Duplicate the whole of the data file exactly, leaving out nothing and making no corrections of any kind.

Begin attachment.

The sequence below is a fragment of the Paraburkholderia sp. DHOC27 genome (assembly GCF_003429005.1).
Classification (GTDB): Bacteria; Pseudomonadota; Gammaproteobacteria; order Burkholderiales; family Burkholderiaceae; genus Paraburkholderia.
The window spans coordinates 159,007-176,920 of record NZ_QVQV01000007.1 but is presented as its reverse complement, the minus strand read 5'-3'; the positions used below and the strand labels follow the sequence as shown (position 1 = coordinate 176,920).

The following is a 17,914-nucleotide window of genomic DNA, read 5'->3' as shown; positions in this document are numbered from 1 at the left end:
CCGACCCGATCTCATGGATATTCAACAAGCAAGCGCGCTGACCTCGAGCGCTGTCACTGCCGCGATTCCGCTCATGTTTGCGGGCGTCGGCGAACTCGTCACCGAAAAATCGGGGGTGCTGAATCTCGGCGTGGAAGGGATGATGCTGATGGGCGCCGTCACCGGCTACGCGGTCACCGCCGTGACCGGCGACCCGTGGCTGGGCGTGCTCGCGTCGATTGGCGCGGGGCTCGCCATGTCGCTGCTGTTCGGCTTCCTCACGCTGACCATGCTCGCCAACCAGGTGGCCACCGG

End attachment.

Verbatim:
The sequence below is a fragment of the Paraburkholderia sp. DHOC27 genome (assembly GCF_003429005.1).
Classification (GTDB): Bacteria; Pseudomonadota; Gammaproteobacteria; order Burkholderiales; family Burkholderiaceae; genus Paraburkholderia.
The window spans coordinates 159,007-176,920 of record NZ_QVQV01000007.1 but is presented as its reverse complement, the minus strand read 5'-3'; the positions used below and the strand labels follow the sequence as shown (position 1 = coordinate 176,920).

The following is a 17,914-nucleotide window of genomic DNA, read 5'->3' as shown; positions in this document are numbered from 1 at the left end:
CCGACCCGATCTCATGGATATTCAACAAGCAAGCGCGCTGACCTCGAGCGCTGTCACTGCCGCGATTCCGCTCATGTTTGCGGGCGTCGGCGAACTCGTCACCGAAAAATCGGGGGTGCTGAATCTCGGCGTGGAAGGGATGATGCTGATGGGCGCCGTCACCGGCTACGCGGTCACCGCCGTGACCGGCGACCCGTGGCTGGGCGTGCTCGCGTCGATTGGCGCGGGGCTCGCCATGTCGCTGCTGTTCGGCTTCCTCACGCTGACCATGCTCGCCAACCAGGTGGCCACCGG